To ask the Chancellor of the Exchequer what United Kingdom bank base rates were in June 1983 and June 1987; and what they are now.
Bank base rates were reduced to 91 per cent. from 10 per cent. on 15 June 1983 and stood at 9 per cent. throughout June 1987. They now stand at 12 per cent.
I thank the Chancellor for that reply. Why does he keep insisting that Government economic policies are working when almost 3 million of our fellow citizens are not? Does he see any connection between the loss of 1,000 manufacturing jobs each day for the first 90 working days of this year and high interest rates? Will he acknowledge that electors were looking forward to a June election because it is only during election periods that the Government manage to get interest rates down?
Rising unemployment and the recession have been the price that we have had to pay to get inflation down. That price is well worth paying. I remind the hon. Gentleman that, under the previous Labour Government, inflation was never lower than 7·4 per cent. We shall have an average rate of inflation for the whole of this year lower than that.
Contrary to the pessimistic forecasts of the anarcho-monetarists who wrote a letter to The Times a couple of months ago, is not it clear that Britain's membership of the exchange rate mechanism has been a great success, that it has led to exchange rate stability and lower interest rates and that there is every prospect that those will continue?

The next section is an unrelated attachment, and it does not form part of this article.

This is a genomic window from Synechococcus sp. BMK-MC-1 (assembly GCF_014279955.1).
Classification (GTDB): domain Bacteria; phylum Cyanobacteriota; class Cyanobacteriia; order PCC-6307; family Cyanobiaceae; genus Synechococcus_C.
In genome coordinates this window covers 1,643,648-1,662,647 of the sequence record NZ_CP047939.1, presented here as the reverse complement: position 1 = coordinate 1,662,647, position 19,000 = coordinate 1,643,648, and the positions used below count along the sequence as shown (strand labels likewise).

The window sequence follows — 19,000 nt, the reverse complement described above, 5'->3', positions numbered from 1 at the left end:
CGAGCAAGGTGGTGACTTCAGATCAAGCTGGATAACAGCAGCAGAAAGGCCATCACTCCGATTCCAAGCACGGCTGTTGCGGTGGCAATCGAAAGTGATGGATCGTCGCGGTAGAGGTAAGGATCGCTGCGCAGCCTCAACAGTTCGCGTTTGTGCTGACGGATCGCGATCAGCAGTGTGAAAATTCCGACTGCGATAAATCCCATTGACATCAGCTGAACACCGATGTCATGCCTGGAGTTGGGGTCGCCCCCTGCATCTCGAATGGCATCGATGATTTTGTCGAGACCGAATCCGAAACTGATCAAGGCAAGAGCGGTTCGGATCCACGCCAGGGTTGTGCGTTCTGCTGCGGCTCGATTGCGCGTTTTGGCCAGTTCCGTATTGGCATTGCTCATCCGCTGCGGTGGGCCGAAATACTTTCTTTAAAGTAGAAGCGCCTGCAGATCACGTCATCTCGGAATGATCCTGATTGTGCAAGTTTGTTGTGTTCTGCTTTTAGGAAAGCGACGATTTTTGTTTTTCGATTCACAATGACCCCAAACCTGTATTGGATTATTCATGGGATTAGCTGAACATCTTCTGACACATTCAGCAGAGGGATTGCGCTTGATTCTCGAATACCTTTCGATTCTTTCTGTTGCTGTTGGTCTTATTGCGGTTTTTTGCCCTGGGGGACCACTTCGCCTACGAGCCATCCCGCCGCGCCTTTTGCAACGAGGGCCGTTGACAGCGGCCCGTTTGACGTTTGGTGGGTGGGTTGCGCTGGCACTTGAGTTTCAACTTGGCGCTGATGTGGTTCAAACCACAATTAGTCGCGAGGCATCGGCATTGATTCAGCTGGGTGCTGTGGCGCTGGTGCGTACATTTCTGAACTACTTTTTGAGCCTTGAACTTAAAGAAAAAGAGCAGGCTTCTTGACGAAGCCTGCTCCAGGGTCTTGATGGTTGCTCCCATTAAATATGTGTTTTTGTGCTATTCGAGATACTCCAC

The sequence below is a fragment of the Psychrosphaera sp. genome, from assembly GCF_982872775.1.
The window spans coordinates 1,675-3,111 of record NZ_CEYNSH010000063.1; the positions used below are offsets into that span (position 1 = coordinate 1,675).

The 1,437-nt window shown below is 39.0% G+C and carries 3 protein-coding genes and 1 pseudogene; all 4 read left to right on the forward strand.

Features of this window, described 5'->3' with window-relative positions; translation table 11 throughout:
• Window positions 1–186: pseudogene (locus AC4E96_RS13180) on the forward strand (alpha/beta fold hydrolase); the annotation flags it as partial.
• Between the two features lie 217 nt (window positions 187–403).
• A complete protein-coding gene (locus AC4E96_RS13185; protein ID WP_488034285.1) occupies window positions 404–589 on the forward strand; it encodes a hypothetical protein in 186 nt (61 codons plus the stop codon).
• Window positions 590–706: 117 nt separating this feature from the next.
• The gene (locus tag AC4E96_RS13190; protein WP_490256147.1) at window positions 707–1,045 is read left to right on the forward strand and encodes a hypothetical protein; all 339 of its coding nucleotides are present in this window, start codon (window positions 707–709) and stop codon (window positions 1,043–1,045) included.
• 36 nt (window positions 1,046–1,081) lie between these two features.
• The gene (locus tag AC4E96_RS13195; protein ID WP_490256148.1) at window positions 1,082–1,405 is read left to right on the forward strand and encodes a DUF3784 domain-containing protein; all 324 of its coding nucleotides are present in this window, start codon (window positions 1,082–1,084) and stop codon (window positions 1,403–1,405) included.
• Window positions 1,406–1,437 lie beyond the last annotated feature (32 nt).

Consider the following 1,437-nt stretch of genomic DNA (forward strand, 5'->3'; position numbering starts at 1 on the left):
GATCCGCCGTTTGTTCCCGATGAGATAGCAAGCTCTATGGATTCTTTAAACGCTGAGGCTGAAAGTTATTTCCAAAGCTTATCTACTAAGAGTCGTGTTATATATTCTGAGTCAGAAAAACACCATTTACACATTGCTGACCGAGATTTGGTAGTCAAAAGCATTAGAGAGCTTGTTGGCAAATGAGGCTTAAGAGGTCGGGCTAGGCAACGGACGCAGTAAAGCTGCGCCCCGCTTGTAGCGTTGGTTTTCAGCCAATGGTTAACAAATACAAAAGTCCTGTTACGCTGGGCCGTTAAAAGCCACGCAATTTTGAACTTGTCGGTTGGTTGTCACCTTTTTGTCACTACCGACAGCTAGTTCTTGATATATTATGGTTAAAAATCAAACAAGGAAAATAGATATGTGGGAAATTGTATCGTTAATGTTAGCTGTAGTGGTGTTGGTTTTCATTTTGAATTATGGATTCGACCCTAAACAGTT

My hon. Friend is right. Only a few months ago, when we joined the exchange rate mechanism, people said that our only choice was to devalue and leave the ERM or we would be unable to cut interest rates. In fact, we have been able to cut interest rates by 3 per cent. That has been good news for business and it has also been extremely good news for mortgage holders. Since last October, the average mortgage payment has come down from £290 to £ 240 per month, saving the average mortgage payer £50 a month. First-time buyers are doing even better because of competition between the building societies.
Will the Chancellor confirm and afterwards perhaps explain why interest rates were 12 per cent. or more for 60 months between 1979 and 1991 whereas, starting with the Attlee Government in 1945 all the way through until 1979, they were higher than 12 per cent. for only 26 months? Under the Conservative Administration of the past 12 years, interest rates seemed to be lower than 12 per cent. only in 1983, in 1987 and now in 1991. Are not the temporary low interest rates a politically expedient, but economically inadvisable blip? As soon as the Government win the next election —they hope —they will raise interest rates again.
The hon. Gentleman is always telling us not to go back and make comparisons with the Labour Government, but now he seems to want us to go back all the way to the second world war, to a period when there was exchange control and control of bank lending. Interest rates all over the world were higher in the 1980s than they were in the 1940s, 1950s, 1960s or 1970s. That has not prevented Britain's economy from growing more rapidly in the 1980s than before, despite the fact that we have had relatively high interest rates.